And unlike many other ALS patients, Jones still drives. Despite a lack of muscle control that makes it hard for him even to pick up a piece of paper, Jones insists on maintaining that facet of his life.

He owns a 2009 Chrysler Town and Country Van, outfitted with automatic doors, a wheelchair ramp and a “low-effort” braking and steering system. The system consists of handles and levers that allow him to control the brake pedal, gas pedal and steering wheel with minimal exertion.

“He only drives short distances,” said Kim Hughes, director of patient and family services at Arizona’s Chapter of the ALS Association. “But he likes to be able to drive on his own.”

Hughes, who has worked closely with Jones, points out that the Veteran’s Association gave him his van and his $40,000 electric wheelchair. When the VA announced it would provide support for veterans affected by ALS, Jones was one of the first in the state to take action.

He uses the van to drive himself to the doctors’ office or to a nearby CVS Pharmacy where he picks up medication. “I take a lot of pills,” he said, motioning to the stack of pill organizers and bottles on his kitchen counter.

According to the Mayo Clinic, ALS patients often require extensive medication to treat muscle cramps, constipation, fatigue, excessive salivation, excessive phlegm, pain, and depression.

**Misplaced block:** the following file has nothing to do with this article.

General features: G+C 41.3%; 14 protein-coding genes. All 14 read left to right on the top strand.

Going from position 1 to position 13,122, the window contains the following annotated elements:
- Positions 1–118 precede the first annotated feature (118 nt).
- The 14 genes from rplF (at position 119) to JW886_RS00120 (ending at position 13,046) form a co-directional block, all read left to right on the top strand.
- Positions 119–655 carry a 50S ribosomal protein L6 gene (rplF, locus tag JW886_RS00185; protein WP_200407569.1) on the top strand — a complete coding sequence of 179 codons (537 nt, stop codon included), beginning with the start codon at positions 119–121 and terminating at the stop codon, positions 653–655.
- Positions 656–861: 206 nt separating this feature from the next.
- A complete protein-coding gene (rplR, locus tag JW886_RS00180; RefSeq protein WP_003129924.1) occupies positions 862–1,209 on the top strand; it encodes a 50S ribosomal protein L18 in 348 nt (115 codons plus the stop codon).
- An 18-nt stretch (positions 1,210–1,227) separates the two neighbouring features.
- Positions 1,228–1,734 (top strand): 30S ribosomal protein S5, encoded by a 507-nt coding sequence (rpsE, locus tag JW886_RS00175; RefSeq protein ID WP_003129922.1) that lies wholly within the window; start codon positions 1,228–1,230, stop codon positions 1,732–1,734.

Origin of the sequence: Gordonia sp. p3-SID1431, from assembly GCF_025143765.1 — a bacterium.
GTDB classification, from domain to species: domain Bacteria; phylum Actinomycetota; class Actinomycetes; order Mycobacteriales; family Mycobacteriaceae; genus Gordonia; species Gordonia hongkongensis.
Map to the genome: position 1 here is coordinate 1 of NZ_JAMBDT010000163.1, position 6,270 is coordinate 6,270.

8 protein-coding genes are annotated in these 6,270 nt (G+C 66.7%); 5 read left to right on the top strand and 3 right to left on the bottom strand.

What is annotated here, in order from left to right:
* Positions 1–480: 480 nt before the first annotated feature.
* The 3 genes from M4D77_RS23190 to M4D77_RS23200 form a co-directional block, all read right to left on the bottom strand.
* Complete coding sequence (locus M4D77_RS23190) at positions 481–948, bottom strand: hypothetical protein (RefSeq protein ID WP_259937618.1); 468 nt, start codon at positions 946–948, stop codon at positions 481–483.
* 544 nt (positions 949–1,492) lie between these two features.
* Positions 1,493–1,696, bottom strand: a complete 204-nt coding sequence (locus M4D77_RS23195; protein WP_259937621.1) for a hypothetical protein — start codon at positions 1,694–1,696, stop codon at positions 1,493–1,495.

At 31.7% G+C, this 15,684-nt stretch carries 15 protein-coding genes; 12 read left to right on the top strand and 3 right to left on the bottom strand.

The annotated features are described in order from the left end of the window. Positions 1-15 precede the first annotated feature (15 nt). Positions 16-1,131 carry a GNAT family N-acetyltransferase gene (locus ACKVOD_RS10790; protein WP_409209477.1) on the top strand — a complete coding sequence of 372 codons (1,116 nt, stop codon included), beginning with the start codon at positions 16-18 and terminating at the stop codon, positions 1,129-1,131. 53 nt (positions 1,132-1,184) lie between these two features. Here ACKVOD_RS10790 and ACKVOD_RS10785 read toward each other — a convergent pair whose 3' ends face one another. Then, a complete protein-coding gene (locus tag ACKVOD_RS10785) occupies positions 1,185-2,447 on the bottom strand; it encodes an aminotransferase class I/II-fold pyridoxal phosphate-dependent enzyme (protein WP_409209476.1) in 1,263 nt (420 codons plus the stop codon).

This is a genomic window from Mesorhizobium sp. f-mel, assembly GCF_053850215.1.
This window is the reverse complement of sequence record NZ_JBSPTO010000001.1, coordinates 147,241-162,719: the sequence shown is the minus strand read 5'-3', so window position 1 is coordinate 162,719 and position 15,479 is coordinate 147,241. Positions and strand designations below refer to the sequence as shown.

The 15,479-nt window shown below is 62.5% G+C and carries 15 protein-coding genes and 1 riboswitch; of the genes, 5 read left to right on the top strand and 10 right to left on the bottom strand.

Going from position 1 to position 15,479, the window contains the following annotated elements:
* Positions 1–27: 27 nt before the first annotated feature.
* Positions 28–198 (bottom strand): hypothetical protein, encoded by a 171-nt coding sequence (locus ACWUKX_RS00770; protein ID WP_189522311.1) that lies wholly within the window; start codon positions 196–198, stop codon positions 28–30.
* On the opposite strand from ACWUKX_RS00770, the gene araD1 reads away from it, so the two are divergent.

Since he has lost use of his throat muscles, Jones gets nutrition through a feeding tube in his stomach. At first, the process was painful and unpleasant.

“They shoved it in there,” he said, motioning to his stomach. But Jones’ body has become accustomed to the device, and he’s learned to use it independently. He hooks the tube up and pours the food, consuming six cans of nutritionally supplemented food product each day.

Difficulty swallowing was one of the first signs something was wrong, Jones said. As the disease progressed, he began to experience further difficulties, like trouble coughing and speaking as his throat and vocal muscles began to deteriorate.